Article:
AboutBritain.com Logo

The 18th Century


The 18th century saw many changes including the Industrial Revolution, America’s Independence from Britain, Bonnie Prince Charlie’s Uprising and the birth of Methodism.

As Queen Anne began her reign in 1702, the War of the Spanish succession broke out. The Duke of Marlborough finally won a victory over the French at Blenheim.

In 1707 the Act of the Union was finally passed between England and Scotland which made the two countries one. They had shared a ruler since 1603 and continued to have separate legal, church and educational systems.

Some of the key events during the 18th century were:

1702 Queen Anne ascended the throne
1707 Act of Union between England and Scotland
1714 George I was crowned king
1720 South Sea Bubble burst
1727 George II was crowned king
1745 Jacobite Uprising
1760 George III ascended the throne
1760 Industrial Revolution begins
1769 Captain James Cook’s first voyage to the Pacific
1776 The thirteen States of America declared their independence on 4th July
1790s French Revolution

However, in 1714 James Stuart, son of the deposed James II, landed at Peterhead and the Highlanders rose up in support of him. A battle was fought at Sheriffmuir and James Stuart finally gave up his claim in 1716.

Queen Anne died without an heir in 1714 and her cousin George I became king. However he was also the ruler of Hanover and left Britain to be run by his ministers.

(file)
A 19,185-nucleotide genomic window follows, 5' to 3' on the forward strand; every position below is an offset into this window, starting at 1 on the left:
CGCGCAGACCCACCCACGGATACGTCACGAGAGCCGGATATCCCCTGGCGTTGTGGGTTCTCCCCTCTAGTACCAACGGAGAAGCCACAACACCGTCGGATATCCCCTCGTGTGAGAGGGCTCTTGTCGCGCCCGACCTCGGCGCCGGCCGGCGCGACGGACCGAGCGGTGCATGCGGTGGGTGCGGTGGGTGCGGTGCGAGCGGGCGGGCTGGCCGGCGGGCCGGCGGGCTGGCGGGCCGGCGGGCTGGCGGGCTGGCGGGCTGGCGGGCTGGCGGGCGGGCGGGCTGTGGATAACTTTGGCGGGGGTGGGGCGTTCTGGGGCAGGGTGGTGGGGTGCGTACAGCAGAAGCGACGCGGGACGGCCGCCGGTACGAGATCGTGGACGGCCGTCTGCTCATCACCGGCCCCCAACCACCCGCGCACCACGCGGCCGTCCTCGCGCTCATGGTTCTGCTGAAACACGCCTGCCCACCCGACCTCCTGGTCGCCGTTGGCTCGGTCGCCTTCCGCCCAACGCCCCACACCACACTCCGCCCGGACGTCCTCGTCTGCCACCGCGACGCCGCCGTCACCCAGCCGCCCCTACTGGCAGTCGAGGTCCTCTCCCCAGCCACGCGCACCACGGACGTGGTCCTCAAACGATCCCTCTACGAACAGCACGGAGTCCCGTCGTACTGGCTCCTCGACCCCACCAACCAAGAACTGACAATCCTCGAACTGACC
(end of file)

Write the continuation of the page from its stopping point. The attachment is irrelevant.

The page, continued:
1720 goes down as the year when the South Sea Bubble burst. Many people had invested in the company which had exclusive rights to trade slaves. As share prices rose, investors created a frenzy of overbuying until the share price reached a peak and collapsed, leaving many investors penniless.

In 1721 Robert Walpole became the king’s chief minister. In effect he became the first Prime Minister and he moved into a house in Downing Street in 1735. Meantime George I had died in 1727 and was succeeded by his son, George II. He also left the governing of Britain to his advisers but he did lead the British army to war against the French in Dettingen in 1743.

In 1739 there was a revival in religious enthusiasm. The evangelist George Whitefield began preaching as did John Wesley, who eventually formed the Methodist Church.

In 1745, James Stuart’s son landed in the Hebrides and was supported by the highlanders as had his father before him. Known as "Bonnie Price Charlie", he captured the city of Edinburgh and moved over the border to capture Carlisle. His army reached Derby but then were turned back.

The English, led by the Duke of Cumberland, pursued Bonnie Prince Charlie and his Jacobite supporters back to Scotland. At the Battle of Culloden many innocent Scots were slaughtered, even those who had had no part in the Uprising. It goes down in history as one of the bloodiest battles. The prince hid and eventually escaped back to Italy.

The 18th century was a time of agricultural revolution as hand processes gradually were superceded by simple tools. Improved agriculture, the development of iron and technological inventions brought about the Industrial Revolution from 1760 onwards. Mills were built, steam engines were developed and railways were established all over the country.

In 1760 George III ascended the throne and ruled for 50 years although he often suffered fits of madness. His attempts to gain power led to Britain losing the colonies in North America. The American colonists showed their disapproval of taxes to Britain at the "Boston Tea Party" in 1773. They declared Independence from Britain in 1776.

Share this article













Copyright © 1999-2017 Excelsior Information Systems Ltd. All rights reserved.
About Us  Press Room  Terms of Use  Privacy  Link to Us  Index  Site Map  Contact Us

Made with Responsive Grid System by Graham Miller